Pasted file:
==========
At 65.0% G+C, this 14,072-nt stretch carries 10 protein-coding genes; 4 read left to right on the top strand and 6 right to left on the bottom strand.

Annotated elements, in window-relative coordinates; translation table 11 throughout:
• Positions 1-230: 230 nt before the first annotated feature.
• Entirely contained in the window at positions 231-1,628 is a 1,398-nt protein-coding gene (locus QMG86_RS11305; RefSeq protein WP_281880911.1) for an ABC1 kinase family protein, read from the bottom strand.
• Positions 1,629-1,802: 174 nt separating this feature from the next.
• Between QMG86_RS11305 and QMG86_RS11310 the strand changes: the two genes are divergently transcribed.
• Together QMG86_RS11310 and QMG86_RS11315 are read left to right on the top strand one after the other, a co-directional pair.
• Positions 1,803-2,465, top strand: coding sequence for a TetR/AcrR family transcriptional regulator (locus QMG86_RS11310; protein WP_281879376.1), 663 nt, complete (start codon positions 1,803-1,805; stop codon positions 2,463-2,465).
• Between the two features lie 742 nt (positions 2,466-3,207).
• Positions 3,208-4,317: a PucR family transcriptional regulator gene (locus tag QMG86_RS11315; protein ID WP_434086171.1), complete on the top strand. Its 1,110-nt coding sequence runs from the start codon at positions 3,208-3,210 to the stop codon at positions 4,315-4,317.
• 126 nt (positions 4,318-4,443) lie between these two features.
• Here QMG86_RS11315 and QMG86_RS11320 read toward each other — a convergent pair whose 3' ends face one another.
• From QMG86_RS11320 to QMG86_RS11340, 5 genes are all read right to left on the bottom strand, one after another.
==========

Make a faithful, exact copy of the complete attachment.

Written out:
At 65.0% G+C, this 14,072-nt stretch carries 10 protein-coding genes; 4 read left to right on the top strand and 6 right to left on the bottom strand.

Annotated elements, in window-relative coordinates; translation table 11 throughout:
• Positions 1-230: 230 nt before the first annotated feature.
• Entirely contained in the window at positions 231-1,628 is a 1,398-nt protein-coding gene (locus QMG86_RS11305; RefSeq protein WP_281880911.1) for an ABC1 kinase family protein, read from the bottom strand.
• Positions 1,629-1,802: 174 nt separating this feature from the next.
• Between QMG86_RS11305 and QMG86_RS11310 the strand changes: the two genes are divergently transcribed.
• Together QMG86_RS11310 and QMG86_RS11315 are read left to right on the top strand one after the other, a co-directional pair.
• Positions 1,803-2,465, top strand: coding sequence for a TetR/AcrR family transcriptional regulator (locus QMG86_RS11310; protein WP_281879376.1), 663 nt, complete (start codon positions 1,803-1,805; stop codon positions 2,463-2,465).
• Between the two features lie 742 nt (positions 2,466-3,207).
• Positions 3,208-4,317: a PucR family transcriptional regulator gene (locus tag QMG86_RS11315; protein ID WP_434086171.1), complete on the top strand. Its 1,110-nt coding sequence runs from the start codon at positions 3,208-3,210 to the stop codon at positions 4,315-4,317.
• 126 nt (positions 4,318-4,443) lie between these two features.
• Here QMG86_RS11315 and QMG86_RS11320 read toward each other — a convergent pair whose 3' ends face one another.
• From QMG86_RS11320 to QMG86_RS11340, 5 genes are all read right to left on the bottom strand, one after another.